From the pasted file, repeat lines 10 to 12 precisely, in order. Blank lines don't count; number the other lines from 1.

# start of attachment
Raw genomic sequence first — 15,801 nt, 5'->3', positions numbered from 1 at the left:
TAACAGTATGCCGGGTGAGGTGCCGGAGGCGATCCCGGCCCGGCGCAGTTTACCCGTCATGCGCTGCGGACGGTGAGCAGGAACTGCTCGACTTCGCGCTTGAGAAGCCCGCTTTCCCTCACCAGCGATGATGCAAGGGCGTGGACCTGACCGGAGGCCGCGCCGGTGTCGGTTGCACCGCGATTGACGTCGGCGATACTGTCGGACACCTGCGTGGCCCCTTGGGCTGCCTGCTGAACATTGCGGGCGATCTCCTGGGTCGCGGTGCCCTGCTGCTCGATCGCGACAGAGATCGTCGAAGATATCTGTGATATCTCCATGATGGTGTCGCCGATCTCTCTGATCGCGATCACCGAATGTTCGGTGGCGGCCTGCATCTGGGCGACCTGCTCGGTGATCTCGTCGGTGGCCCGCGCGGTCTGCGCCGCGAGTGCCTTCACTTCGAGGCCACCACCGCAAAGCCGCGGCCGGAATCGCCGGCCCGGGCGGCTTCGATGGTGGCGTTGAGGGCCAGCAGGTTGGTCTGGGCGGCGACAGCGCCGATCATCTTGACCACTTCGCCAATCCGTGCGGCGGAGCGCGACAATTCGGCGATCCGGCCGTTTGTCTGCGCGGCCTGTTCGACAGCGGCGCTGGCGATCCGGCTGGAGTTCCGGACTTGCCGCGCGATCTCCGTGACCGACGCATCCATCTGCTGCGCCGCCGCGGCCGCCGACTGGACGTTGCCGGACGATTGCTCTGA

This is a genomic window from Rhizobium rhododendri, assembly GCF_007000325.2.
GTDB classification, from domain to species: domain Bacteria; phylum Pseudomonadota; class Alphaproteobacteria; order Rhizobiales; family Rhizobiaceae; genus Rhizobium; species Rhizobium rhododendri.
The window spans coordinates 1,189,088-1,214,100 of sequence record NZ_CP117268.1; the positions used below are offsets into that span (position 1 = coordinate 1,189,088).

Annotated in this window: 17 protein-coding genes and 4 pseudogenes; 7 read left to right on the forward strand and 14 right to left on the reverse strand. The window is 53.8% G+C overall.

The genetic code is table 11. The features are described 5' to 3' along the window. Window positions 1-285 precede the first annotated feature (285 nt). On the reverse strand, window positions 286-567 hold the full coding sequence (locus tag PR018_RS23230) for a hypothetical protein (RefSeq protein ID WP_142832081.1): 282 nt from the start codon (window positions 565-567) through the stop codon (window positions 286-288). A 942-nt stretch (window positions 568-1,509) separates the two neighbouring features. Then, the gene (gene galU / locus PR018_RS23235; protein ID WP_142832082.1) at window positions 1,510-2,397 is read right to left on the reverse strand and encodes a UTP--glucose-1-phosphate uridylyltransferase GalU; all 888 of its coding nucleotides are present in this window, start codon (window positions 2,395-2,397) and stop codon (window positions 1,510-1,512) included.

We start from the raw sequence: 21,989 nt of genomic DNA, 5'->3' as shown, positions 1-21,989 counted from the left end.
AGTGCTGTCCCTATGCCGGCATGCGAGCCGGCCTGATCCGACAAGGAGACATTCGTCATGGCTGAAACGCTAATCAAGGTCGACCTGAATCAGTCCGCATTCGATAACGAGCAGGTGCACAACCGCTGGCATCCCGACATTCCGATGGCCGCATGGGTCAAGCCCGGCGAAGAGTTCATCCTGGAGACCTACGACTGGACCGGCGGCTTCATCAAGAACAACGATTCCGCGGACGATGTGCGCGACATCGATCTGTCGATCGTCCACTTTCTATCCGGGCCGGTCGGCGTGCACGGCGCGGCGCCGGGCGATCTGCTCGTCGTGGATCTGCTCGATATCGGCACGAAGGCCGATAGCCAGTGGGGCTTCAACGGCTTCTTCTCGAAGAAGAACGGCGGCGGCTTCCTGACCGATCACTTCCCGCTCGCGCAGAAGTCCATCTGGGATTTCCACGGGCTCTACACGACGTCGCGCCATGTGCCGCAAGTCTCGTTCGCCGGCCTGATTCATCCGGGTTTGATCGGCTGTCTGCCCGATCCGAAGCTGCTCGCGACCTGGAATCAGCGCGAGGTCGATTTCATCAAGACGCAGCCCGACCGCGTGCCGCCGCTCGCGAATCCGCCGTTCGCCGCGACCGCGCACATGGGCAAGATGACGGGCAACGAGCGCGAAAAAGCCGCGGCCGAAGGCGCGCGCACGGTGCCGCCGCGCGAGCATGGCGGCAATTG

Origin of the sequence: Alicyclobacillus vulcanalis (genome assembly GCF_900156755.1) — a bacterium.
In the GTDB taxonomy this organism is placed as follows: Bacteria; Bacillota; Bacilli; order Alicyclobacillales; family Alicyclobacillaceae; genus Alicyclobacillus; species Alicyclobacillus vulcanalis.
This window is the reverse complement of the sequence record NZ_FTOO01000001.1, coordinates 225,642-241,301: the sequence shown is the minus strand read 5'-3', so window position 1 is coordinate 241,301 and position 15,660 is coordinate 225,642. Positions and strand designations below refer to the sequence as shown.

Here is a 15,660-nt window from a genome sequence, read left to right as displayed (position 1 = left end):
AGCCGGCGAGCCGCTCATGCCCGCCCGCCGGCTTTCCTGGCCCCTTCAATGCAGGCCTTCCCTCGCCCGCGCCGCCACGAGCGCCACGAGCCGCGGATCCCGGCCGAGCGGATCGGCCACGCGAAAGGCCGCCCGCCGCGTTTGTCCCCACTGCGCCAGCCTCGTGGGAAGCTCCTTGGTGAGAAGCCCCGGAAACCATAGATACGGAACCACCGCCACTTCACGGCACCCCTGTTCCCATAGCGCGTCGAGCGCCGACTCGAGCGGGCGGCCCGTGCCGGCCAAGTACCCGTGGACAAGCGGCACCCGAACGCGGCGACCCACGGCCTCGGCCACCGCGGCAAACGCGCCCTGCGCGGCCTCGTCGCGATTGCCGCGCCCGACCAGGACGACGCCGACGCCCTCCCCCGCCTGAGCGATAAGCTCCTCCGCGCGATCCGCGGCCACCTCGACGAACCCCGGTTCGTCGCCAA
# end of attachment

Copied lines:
Origin of the sequence: Alicyclobacillus vulcanalis (genome assembly GCF_900156755.1) — a bacterium.
In the GTDB taxonomy this organism is placed as follows: Bacteria; Bacillota; Bacilli; order Alicyclobacillales; family Alicyclobacillaceae; genus Alicyclobacillus; species Alicyclobacillus vulcanalis.
This window is the reverse complement of the sequence record NZ_FTOO01000001.1, coordinates 225,642-241,301: the sequence shown is the minus strand read 5'-3', so window position 1 is coordinate 241,301 and position 15,660 is coordinate 225,642. Positions and strand designations below refer to the sequence as shown.